Wuthering Heights

...and soon came to regard his father
more as an oppressor than as a friend.

-lt's the lad l've come to see you about.

What trouble has he been causing you?
Why, none. His progress
gives every cause for satisfaction.

Wish l could say the same for myself.
-Why are you always so....
-Hard on the lad?

He gets no more than he deserves.
l think he deserves
rather more than he gets.

-He'll never amount to anything.
-He might, if you let him go to college.

A man needs an education these days.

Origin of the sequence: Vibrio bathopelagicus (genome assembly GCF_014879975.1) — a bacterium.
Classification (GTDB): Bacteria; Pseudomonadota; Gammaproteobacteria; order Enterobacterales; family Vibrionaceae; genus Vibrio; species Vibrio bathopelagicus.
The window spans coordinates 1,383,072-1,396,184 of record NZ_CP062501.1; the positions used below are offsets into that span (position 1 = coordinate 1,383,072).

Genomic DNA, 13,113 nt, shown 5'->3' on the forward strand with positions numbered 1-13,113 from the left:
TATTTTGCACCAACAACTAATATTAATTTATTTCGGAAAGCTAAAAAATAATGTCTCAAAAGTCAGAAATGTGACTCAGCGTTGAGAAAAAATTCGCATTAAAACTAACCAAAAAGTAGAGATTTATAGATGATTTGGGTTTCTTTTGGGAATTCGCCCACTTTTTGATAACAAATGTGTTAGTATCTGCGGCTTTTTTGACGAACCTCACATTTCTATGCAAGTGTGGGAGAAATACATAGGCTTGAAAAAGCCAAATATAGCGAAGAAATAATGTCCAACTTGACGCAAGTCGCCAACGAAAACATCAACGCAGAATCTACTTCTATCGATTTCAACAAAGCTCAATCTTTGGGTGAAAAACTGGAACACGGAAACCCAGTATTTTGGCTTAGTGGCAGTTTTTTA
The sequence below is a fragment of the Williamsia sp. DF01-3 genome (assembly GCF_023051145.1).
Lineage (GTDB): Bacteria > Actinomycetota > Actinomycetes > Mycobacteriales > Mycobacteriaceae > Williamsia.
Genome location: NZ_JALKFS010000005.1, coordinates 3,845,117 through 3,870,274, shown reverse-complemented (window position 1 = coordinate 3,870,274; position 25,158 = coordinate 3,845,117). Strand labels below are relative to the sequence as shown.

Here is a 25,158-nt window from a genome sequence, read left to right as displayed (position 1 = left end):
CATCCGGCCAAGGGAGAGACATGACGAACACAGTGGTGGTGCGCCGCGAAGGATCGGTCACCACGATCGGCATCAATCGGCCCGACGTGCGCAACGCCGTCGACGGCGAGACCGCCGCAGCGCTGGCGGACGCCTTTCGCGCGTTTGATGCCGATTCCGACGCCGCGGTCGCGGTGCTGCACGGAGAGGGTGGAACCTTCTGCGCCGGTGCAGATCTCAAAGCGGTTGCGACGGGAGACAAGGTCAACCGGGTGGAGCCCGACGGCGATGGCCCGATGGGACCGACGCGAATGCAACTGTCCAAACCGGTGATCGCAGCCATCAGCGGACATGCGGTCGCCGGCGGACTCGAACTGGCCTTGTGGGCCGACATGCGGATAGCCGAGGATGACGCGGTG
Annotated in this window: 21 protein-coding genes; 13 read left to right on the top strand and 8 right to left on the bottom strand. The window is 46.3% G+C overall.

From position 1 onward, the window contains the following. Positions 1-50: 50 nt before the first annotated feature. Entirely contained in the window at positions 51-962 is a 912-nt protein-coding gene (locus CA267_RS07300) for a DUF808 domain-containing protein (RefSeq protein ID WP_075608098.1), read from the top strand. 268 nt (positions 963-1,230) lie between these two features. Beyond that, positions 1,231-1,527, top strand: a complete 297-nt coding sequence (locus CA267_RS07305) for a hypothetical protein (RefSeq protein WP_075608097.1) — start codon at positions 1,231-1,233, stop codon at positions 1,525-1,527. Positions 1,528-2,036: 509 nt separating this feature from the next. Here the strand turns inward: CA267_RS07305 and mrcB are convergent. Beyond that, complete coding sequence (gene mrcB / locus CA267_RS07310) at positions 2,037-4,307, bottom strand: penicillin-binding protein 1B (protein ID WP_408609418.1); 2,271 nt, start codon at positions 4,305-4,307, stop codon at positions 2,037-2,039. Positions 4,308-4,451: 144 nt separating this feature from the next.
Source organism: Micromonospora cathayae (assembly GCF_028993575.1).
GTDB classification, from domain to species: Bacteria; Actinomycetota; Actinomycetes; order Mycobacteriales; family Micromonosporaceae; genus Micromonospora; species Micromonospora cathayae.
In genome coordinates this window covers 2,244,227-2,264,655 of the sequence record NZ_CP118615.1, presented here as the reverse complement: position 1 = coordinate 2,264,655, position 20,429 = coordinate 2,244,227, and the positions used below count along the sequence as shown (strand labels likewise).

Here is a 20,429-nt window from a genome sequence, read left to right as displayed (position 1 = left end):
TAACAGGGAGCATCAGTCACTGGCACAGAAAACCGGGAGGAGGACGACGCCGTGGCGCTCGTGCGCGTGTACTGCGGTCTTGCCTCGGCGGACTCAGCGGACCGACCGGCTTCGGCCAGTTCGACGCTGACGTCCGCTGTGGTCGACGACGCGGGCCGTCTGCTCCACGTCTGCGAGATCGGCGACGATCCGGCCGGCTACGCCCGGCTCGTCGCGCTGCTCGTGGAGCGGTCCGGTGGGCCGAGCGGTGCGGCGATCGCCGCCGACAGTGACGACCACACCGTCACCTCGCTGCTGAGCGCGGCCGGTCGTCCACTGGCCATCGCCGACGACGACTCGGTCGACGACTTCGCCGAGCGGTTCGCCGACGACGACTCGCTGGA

A man needs to be a man.
Go on, pour it out.
What's the cost
of this education nonsense?

50 or 60.
-A year, that is.

50 a year?
Only for a few years.
lt won't be wasted, l can assure you.

lt's a deal of hard-earned brass.
Even my lessons aren't free.
l don't begrudge you your few pennies,
but 50....

Say 60.
l'm sure if your dear wife were still alive
it's what she'd have wished.

Any more for York?
I, it seemed, was the only one
who regretted his departure.

Come on then, gee up. Come on.
But in the years that followed,
I took comfort in the fact...

...that the Master became less irritable
without Hindley there to provoke him.

In the course of time, however...